3 Common Investing Mistakes and How To Avoid Them

“Be fearful when others are greedy. Be greedy when others are fearful.”

Warren Buffett

Over the last month or so the stock market has had a lot in common with the classic Cyclone roller coaster at Coney Island: lots of bumpy ups and downs, stomach-churning moments, and unpredictability (and all without the cotton candy).

For the last two years, we enjoyed what seemed to be endless market gains, until the recent pullbacks made us collectively remember that markets don’t always go up. But that certainly does not negate the fact that, over time, markets have provided long-term potential to grow wealth.

When you have a well-diversified portfolio that is built to reflect your comfort level with risk, you can ignore the pundits and other media noise. And remember that we are always here to answer questions, and to offer reassurance and perspective.

The Best Time to Invest

Seeing is believing. This video shows how $1 invested in the total U.S. market grew from 1927-2017 along with the headlines in Time magazine. You can see that even major events like wars and recessions historically have had little long-term effect on the market’s continuing growth.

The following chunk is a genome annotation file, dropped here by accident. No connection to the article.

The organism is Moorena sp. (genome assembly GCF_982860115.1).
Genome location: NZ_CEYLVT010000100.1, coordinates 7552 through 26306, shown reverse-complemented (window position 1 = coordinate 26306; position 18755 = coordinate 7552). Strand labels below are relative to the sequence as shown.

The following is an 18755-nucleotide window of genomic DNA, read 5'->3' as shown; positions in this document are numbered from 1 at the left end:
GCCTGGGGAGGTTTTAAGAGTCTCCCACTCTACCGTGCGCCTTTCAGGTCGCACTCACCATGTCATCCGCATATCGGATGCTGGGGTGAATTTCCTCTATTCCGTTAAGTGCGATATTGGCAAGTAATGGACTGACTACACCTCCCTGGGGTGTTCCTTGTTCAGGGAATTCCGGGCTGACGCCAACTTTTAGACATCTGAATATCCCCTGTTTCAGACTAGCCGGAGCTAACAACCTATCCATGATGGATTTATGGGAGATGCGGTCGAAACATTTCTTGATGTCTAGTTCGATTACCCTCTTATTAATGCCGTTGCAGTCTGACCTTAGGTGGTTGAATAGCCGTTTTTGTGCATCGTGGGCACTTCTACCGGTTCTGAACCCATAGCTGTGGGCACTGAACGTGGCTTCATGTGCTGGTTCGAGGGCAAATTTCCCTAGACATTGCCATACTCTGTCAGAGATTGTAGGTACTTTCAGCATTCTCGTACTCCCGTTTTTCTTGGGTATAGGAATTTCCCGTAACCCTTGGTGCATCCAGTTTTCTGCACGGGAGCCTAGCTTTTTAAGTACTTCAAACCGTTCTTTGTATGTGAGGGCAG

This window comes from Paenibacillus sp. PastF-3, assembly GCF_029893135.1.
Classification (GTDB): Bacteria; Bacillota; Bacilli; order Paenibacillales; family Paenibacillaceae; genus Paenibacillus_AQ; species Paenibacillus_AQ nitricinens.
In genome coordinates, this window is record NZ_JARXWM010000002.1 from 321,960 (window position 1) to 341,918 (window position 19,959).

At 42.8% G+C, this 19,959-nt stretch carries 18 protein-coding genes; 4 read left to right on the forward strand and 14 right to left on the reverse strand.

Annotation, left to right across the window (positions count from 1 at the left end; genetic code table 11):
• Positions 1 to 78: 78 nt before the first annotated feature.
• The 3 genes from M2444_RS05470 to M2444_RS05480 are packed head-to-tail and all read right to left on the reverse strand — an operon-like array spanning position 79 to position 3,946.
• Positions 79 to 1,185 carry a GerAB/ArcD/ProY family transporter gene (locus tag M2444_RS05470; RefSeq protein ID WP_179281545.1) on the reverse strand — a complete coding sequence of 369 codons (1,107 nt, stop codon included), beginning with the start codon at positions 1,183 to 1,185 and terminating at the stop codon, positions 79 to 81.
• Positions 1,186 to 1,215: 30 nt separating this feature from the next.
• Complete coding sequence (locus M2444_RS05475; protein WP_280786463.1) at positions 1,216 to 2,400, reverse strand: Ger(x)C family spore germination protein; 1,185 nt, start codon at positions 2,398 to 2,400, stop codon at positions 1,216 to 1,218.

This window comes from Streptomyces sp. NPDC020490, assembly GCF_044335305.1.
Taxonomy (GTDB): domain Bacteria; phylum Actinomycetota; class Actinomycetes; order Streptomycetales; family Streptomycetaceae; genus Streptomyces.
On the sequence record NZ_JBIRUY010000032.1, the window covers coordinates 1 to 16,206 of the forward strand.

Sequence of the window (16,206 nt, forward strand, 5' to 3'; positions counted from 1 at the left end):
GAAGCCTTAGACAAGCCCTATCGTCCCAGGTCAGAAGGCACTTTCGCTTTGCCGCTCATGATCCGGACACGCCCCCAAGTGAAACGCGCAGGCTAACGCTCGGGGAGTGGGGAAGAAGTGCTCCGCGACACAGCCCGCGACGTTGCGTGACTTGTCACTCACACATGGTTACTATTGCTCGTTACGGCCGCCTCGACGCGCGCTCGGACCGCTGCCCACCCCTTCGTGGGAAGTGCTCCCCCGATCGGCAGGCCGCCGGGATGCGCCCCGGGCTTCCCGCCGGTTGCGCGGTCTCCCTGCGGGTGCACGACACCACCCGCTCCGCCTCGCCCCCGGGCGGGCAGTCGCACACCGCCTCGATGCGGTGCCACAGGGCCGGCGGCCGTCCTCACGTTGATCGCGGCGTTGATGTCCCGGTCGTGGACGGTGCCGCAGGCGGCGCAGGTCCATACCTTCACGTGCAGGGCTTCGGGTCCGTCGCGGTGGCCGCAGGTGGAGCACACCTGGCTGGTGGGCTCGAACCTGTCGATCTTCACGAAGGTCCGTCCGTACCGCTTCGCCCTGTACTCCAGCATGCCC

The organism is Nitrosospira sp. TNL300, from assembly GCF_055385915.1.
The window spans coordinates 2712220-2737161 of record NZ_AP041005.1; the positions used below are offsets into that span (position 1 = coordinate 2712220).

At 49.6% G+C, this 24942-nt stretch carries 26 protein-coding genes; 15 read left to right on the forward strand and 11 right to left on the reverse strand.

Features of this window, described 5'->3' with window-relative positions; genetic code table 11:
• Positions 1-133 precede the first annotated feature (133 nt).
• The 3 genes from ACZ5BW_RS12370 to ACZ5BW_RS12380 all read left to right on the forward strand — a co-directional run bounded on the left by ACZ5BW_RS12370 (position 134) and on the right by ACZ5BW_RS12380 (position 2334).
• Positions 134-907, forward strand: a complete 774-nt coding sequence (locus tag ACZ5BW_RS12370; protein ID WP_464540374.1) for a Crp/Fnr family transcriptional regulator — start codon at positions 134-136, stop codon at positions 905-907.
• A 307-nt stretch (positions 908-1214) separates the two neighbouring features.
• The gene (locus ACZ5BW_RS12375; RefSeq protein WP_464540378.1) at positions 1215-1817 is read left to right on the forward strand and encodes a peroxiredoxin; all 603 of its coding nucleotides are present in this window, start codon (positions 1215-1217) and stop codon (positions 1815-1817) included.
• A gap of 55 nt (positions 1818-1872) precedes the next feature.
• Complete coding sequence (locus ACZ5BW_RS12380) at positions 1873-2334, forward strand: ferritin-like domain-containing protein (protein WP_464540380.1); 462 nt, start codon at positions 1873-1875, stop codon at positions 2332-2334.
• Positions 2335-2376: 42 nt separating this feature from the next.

So, It’s Your First Market Hiccup. What Should You Do Now?

S&P Stock Index 2018

For an experienced investor, the recent market gyrations can provide reflection and maybe a chance to rebalance certain asset classes that may have gotten out of sync with a risk tolerance profile. For the less initiated, it can be an insomnia-laden fear-fest, filled with less-than-rational reactions. This article asks and then answers six questions that can help investors keep calm amidst volatility.

3 Common Investing Mistakes and How To Avoid Them

Person Thinking

Is your brain sabotaging your financial success? Even in the best of times, investors may become over-exuberant and ignore their chosen risk tolerance. And during downturns, they might make poor decisions based solely on emotions.  Learn how mind over matter can help you master your cognitive biases for a potentially better—  and more enlightened — financial future.